Apple unveils revamped iPads to beat back rivals | Inquirer Technology

Apple unveils revamped iPads to beat back rivals

/ 08:20 AM October 23, 2013

An Apple employee demonstrates the new iPad Air (left) and iPad Mini on Tuesday, Oct. 22, 2013, in San Francisco. Apple unveiled a new, thinner, lighter tablet called the “iPad Air” along with a slew of new Macs Tuesday. The iPad Air weighs just 1 pound, compared with 1.4 pounds for the previous version. AP

SAN FRANCISCO—Apple revved up its iPad line on Tuesday as it moved to fend off rivals which have eroded its dominance in the sizzling tablet market.

A slimmer version of its top-selling full-size tablet computer, dubbed the “iPad Air,” was announced along with a revamped iPad Mini with an improved high-definition display.


Apple shares fell as investors reacted to a lack of fresh products, but some analysts remained upbeat after the US tech giant unveiled upgrades to its tablets, notebooks and desktop computers along with free software to sweeten the deal.


“I think it is going to be a really strong holiday for Apple,” Gartner analyst Van Baker said after spending some hands-on time with the California company’s newest devices.

“The highlight of the day is the breadth of Apple’s announcement; this is apps, tablets, MacBooks, Mac Pro, software… It is very wide-ranging.”


The new iPad Air is 43 percent thinner than the version it replaces, weighs just one pound (450 grams), and is “screaming fast,” Apple vice president Phil Schiller said at the unveiling in San Francisco.

The upgraded iPad Mini has a high-definition “retina” display along with faster computing power and graphics.

Both new iPads feature the Apple-designed A7 chip with 64-bit “desktop-class architecture,” Apple said.

Apple chief executive Tim Cook said he was not troubled by competition in the tablet space.

“Everybody seems to be making a tablet,” he told the audience. “Even some of the doubters are making them.”

But he said that notwithstanding sales figures, “iPad is used more than any of the rest, and not just a little more, a lot more.”

The iPad “is used over four times more than all of those other tablets put together, and this is what is important to us. People use it, and what is even more important to us, is people love it,” he said.

The two new iPads will be sold alongside the existing versions, starting Nov. 1 in more than 40 markets around the world.

The iPad Air will start at $499 and the new Mini version at $399 for US customers. Apple will cut the prices of the older iPad versions.

Apple announced upgrades for its MacBook line of notebooks and Mac Pro desktop computer, and announced its new operating system called Mavericks would be available as a free upgrade for those with existing Apple computers.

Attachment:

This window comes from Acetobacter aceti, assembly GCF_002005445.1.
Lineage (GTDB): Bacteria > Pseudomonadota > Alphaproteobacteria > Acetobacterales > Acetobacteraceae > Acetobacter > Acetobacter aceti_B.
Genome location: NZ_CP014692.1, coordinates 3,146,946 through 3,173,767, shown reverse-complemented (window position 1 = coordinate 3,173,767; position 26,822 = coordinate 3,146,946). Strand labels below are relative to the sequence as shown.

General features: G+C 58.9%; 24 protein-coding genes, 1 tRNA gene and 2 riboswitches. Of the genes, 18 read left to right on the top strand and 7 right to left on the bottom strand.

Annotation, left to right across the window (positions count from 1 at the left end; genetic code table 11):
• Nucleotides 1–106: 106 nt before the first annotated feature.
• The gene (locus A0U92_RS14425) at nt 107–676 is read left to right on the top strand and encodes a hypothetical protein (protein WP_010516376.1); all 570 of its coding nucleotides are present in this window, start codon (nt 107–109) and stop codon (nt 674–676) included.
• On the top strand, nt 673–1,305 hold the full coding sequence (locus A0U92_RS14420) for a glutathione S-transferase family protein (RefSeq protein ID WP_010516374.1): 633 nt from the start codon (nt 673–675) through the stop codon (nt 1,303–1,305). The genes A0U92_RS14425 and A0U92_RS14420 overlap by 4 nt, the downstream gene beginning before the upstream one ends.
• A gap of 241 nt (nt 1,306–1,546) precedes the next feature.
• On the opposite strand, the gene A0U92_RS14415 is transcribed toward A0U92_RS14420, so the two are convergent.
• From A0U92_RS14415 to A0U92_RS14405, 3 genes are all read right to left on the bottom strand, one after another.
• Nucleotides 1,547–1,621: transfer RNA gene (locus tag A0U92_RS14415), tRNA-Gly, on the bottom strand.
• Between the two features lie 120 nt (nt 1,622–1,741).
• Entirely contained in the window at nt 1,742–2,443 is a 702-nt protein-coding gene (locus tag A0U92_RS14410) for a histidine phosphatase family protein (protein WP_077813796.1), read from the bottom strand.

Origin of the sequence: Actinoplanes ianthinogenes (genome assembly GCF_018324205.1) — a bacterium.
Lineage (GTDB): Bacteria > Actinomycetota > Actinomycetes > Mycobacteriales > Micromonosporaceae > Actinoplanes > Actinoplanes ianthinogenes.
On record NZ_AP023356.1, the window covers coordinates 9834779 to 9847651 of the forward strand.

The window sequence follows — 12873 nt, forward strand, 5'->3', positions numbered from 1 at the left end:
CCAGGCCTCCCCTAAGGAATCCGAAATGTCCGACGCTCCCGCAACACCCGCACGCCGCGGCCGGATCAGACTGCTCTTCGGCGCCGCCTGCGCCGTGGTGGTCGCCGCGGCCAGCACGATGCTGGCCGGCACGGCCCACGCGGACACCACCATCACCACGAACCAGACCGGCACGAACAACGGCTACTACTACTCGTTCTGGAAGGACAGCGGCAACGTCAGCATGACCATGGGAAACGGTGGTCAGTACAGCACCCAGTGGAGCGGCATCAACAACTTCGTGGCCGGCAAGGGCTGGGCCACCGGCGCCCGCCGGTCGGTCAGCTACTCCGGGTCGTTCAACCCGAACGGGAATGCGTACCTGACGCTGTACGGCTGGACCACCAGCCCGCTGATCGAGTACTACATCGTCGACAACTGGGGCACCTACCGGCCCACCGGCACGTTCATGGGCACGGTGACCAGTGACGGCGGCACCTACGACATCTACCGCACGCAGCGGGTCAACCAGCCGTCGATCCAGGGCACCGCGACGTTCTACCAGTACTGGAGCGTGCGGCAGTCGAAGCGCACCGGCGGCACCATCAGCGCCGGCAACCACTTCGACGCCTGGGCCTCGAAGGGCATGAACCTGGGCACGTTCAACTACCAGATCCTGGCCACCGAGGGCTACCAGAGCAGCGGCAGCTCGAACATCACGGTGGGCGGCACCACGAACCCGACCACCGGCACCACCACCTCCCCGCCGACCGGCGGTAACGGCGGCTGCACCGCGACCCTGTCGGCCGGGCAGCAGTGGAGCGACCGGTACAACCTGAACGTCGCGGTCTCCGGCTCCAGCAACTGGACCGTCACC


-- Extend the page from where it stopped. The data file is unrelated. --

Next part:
Strategic shift

In a strategic shift, Apple announced that iWork and iLife software suites for tasks from video editing to mixing music and making business presentations would be free for its mobile devices.

Baker said this is a smart move that can drive sales of hardware.

Like Google does with its online array of Docs applications, Apple will be making available for free productivity software that Microsoft sells to users of Windows-powered computers.

The new iPads come on the same day Microsoft began selling an upgraded version of its Surface tablet, and as Nokia unveiled its own tablet computer.

Industry tracker Gartner on Monday forecast that global tablet shipments will reach 184 million units this year—a 53.4 percent rise from last year.

The iPad remains the largest-selling tablet, according to surveys, but its market share is being eroded by rivals using the Google Android operating system.

Apple is also under pressure to adapt to the popularity of premium tablets with high-quality screens in the seven- to eight-inch (18- to 20-centimeter) range where the Mini competes.

Jan Dawson, analyst at the research firm Ovum, said Apple’s latest “represents a good enough boost to the previous version to trigger good upgrade sales and get iPad shipments growing again, which was a key objective for this launch.”

But Dawson said Apple is raising the price for the new Mini, unlike competitors: “It seems as though Apple is trying to push average selling prices for iPads back up again after they’ve dropped steadily over the past year… This is the clearest statement Apple could have made that it is only interested in competing in the premium tablet space.”

This means Apple’s share in tablets will continue to fall as Android’s share rises over the coming years, Dawson said.

Apple shares fell 1.5 percent to end at $519.87.

Thomas Husson at Forrester Research Apple offered no new breakthroughs but that this should not be expected.

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“Yes, at some point, the company will need to disrupt a new market once again, but today’s announcement is really about making sure it maintains the premium brand experience for the holiday season when competition is heating up—not just for tablets but also for the amazing new line of Mac products,” Husson said.—Glenn Chapman

TOPICS: Apple, iPad Air, IT, New Products, Tablet, US
TAGS: Apple, iPad Air, IT, New Products, Tablet, US

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